I’ve tried other scoops from Norpro and Wilton. The Wilton one had terrible action on it – with stiff cookie batters the scraper would stick, negating the whole point of the scoop. I found it was too small as well. The Norpro was OK but the action was much stiffer and was really uncomfortable to use. It also had issues binding with stiff dough and I eventually stripped the gears on it trying to pry it apart in frustration.


Tools of the Trade: Cooking Bibles

3 Jul

Before any Christians get their panties in a bunch, I’m not talking about chucking the New Testament into a stock pot. I’m talking about those cookbooks that you keep going back to because they contain basic but critical cooking knowledge. Yes, as much as I LOVE Pinterest for discovering new recipes, there are two specific cookbooks that I keep coming back to because they have tried and true recipes for the core comfort food that we all grew up on. That’s why they’ve been reprinted for decades and why there are fierce battles on eBay for reprints. đŸ™‚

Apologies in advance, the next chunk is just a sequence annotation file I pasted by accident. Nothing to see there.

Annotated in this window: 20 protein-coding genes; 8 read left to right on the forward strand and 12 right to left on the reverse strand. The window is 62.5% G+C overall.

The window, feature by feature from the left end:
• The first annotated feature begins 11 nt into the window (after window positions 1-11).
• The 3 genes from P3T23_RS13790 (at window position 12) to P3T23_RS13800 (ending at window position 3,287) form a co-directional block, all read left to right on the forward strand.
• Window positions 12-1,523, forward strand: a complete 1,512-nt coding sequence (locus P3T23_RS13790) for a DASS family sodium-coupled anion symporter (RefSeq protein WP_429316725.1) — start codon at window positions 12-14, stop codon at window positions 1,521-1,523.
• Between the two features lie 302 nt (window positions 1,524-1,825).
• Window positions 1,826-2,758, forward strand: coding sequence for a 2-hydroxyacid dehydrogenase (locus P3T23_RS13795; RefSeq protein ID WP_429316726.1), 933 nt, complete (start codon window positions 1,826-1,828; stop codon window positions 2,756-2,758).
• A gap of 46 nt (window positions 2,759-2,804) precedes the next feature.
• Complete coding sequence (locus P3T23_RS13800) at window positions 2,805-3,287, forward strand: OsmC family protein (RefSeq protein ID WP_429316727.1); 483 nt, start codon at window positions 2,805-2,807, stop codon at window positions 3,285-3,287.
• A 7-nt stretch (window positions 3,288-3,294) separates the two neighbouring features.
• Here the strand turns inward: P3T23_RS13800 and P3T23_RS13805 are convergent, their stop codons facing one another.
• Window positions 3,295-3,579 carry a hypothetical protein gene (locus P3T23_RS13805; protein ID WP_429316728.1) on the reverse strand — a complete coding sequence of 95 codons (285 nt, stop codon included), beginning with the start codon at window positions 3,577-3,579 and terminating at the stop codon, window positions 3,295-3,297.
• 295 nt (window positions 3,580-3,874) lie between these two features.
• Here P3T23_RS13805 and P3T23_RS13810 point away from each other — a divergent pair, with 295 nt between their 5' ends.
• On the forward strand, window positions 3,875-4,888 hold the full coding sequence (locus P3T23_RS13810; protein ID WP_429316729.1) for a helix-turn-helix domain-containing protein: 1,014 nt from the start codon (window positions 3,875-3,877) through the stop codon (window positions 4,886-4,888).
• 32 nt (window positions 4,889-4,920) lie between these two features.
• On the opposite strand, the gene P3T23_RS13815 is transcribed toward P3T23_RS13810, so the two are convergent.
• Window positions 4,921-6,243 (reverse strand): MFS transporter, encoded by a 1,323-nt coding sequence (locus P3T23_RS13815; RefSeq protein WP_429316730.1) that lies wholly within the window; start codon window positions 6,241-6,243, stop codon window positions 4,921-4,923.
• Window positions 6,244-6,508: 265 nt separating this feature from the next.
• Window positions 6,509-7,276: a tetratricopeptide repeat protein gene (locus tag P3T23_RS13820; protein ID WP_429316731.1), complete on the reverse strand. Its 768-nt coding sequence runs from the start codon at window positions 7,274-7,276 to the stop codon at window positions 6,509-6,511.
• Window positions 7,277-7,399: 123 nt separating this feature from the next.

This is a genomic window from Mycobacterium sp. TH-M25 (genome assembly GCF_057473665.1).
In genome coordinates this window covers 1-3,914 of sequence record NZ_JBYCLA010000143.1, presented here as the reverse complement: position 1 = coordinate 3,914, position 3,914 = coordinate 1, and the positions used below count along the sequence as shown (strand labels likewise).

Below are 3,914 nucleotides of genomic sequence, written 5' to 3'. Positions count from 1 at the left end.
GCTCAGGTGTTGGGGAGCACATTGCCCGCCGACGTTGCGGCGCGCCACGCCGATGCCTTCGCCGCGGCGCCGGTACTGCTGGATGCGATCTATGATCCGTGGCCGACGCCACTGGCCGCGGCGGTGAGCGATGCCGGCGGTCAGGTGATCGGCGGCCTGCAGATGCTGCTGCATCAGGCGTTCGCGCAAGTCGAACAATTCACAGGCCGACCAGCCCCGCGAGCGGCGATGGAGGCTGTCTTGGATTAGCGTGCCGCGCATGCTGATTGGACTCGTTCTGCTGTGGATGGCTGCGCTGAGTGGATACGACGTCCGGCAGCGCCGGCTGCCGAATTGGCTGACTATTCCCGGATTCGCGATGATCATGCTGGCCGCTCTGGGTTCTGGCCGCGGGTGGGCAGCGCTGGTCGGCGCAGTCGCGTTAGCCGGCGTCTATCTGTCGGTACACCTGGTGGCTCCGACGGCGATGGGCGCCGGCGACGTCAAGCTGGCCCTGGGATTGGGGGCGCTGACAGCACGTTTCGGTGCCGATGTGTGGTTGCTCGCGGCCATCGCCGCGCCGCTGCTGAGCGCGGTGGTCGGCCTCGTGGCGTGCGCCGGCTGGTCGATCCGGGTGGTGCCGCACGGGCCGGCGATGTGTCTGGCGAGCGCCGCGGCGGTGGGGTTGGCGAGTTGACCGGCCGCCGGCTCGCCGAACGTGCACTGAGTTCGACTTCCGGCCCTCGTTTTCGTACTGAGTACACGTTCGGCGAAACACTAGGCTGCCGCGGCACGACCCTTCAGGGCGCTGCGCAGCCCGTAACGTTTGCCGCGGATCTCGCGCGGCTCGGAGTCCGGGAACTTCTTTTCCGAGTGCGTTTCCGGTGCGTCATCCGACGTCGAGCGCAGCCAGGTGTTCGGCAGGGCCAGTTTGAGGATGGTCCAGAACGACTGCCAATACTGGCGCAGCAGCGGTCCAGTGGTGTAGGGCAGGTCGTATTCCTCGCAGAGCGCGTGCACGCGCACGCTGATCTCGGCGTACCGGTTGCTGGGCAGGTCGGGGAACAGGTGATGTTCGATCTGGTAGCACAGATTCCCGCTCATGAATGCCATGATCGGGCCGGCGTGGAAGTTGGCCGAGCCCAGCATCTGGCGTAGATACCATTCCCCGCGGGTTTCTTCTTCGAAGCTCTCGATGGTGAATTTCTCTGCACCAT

So, what are my two desert island cookbooks?

One is Betty Crocker’s Cookbook, specifically the ‘red pie’ edition first printed in 1969 – the hardcover, not the 5 ring binder. 

Courtesy of Vintage Victuals

What makes Betty so awesome over 40 years later? This book is filled with core recipes like scalloped potatoes, yorkshire pudding, 7 minute frosting and things that are making a comeback like chess pie.

It’s got great visual instructions on how do to things like cut a pineapple, make a lattice pie crust and what cuts of meat come from what part of the cow.